|18.||Campuzano O, Allegue C, Iglesias A, Brugada R: Genetic basis of Brugada syndrome. J Genet Syndr Gene Ther 2013; 4: 168.|
|19.||Mizusawa Y, Wilde AA: Brugada syndrome. Circ Arrhythm Electrophysiol 2012; 5: 606–16 CrossRef MEDLINE|
|20.||Probst V, Wilde AA, Barc J, et al.: SCN5A mutations and the role of genetic background in the pathophysiology of Brugada syndrome. Circ Cardiovasc Genet 2009; 2: 552–7 CrossRef MEDLINE|
|21.||Bezzina CR, Barc J, Mizusawa Y, et al.: Common variants at SCN5A-SCN10A and HEY2 are associated with Brugada syndrome, a rare disease with high risk of sudden cardiac death. Nat Genet 2013; 45: 1044–9 CrossRef CrossRef MEDLINE PubMed Central|
|22.||Gehi AK, Duong TD, Metz LD, Gomes JA, Mehta D: Risk stratification of individuals with the Brugada electrocardiogram: a meta-|
analysis. J Cardiovasc Electrophysiol 2006; 17: 577–83 CrossRef MEDLINE
|23.||Priori SG, Gasparini M, Napolitano C, et al.: Risk stratification in Brugada syndrome: results of the PRELUDE (PRogrammed ELectrical stimUlation preDictive valuE) registry. J Am Coll Cardiol 2012; 59: 37–45 CrossRef PubMed Central|
|24.||Olde Nordkamp LR, Vink AS, Wilde AA, et al.: Syncope in Brugada syndrome: Prevalence, clinical significance, and clues from history taking to distinguish arrhythmic from nonarrhythmic causes. Heart Rhythm 2015; 12: 367–75 CrossRef MEDLINE|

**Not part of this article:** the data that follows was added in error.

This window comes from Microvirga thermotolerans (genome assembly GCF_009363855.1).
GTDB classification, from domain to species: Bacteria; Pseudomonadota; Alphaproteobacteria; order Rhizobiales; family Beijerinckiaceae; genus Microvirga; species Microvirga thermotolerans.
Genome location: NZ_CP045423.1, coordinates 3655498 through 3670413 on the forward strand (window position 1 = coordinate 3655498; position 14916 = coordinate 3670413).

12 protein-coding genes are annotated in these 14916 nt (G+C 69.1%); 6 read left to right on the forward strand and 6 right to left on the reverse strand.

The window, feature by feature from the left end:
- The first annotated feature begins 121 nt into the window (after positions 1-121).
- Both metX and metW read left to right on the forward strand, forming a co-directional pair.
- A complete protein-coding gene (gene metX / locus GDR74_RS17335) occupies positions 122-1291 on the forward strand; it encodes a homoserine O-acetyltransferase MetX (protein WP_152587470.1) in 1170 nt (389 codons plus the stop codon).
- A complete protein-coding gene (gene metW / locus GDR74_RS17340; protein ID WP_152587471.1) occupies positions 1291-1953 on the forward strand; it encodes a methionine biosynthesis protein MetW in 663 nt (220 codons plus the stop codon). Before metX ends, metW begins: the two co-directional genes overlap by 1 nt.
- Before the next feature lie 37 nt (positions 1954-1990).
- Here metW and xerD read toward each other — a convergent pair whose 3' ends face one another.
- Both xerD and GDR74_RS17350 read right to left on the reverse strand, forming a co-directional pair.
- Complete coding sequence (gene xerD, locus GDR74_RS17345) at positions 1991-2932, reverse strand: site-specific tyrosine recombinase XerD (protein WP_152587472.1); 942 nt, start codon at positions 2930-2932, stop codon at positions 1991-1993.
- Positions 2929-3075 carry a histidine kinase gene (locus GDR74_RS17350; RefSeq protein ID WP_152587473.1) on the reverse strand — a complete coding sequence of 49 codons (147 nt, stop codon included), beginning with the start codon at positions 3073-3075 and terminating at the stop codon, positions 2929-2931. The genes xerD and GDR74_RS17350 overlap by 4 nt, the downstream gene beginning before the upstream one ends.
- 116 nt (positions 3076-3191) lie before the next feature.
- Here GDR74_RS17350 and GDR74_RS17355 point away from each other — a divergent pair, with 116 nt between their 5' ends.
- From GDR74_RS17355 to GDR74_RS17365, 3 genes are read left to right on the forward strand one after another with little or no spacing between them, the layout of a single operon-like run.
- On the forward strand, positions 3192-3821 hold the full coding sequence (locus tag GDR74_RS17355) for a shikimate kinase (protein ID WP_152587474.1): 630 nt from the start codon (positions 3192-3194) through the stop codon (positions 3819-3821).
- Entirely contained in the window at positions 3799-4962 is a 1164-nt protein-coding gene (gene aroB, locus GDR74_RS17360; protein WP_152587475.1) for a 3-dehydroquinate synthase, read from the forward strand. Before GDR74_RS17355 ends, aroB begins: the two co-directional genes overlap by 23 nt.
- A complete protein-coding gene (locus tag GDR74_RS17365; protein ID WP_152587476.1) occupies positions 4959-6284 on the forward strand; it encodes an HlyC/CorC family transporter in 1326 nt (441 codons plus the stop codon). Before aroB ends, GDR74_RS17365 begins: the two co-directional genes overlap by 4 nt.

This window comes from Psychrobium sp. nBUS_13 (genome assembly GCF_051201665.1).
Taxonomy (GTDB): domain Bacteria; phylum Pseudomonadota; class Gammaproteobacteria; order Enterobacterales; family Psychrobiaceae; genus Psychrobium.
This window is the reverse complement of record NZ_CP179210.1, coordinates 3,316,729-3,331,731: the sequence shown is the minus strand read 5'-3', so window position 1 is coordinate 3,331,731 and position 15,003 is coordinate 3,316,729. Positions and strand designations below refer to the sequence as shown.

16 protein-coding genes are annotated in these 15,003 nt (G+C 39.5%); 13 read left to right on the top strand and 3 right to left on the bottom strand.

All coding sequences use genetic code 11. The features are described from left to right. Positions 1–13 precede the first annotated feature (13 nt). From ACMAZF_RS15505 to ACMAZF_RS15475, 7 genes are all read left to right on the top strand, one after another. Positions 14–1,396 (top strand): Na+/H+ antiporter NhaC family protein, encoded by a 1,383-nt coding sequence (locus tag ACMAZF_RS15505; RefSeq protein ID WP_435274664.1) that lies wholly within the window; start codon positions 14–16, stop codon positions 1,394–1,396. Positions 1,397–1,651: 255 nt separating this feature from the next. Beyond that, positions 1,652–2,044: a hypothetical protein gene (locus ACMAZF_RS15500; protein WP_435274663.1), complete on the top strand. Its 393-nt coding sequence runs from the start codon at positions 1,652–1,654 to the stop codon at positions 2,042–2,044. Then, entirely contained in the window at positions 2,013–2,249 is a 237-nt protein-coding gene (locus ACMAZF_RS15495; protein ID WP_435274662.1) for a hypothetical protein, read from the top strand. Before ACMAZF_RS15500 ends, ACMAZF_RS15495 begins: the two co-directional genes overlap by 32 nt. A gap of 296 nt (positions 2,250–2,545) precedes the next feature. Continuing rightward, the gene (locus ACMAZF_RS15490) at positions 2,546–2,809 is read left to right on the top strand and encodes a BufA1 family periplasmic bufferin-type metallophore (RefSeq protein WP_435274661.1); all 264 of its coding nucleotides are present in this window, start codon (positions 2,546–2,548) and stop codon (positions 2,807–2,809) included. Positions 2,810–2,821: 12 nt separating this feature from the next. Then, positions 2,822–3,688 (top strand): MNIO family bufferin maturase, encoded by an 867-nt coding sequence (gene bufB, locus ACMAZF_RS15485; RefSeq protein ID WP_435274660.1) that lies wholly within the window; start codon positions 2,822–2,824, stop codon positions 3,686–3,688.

|25.||Brugada P, Brugada R, Brugada J: Should patients with an asymptomatic Brugada electrocardiogram undergo pharmacological and electrophysiological testing? Circulation 2005; 112: 279–92; discussion 279–92 CrossRef MEDLINE|
|26.||Paul M, Gerss J, Schulze-Bahr E, et al.: Role of programmed ventricular stimulation in patients with Brugada syndrome: a meta-analysis of worldwide published data. Eur Heart J 2007; 28: 2126–33 CrossRef MEDLINE|
|27.||Brugada J, Brugada R, Brugada P: Electrophysiologic testing predicts events in Brugada syndrome patients. Heart Rhythm 2011; 8: 1595–7 CrossRef MEDLINE|
|28.||Wilde AA, Viskin S: EP testing does not predict cardiac events in Brugada syndrome. Heart Rhythm 2011; 8: 1598–600 CrossRef MEDLINE|
|29.||Delise P, Allocca G, Marras E, et al.: Risk stratification in individuals with the Brugada type 1 ECG pattern without previous cardiac arrest: usefulness of a combined clinical and electrophysiologic approach. Eur Heart J 2011; 32: 169–76 CrossRef MEDLINE PubMed Central|
|30.||Tokioka K, Kusano KF, Morita H, et al.: Electrocardiographic parameters and fatal arrhythmic events in patients with brugada syndrome: combination of depolarization and repolarization abnormalities. J Am Coll Cardiol 2014; 63: 2131–8 CrossRef MEDLINE|
|31.||Sarkozy A, Chierchia GB, Paparella G, et al.: Inferior and lateral electrocardiographic repolarization abnormalities in Brugada syndrome. Circ Arrhythm Electrophysiol 2009; 2: 154–61 CrossRef MEDLINE|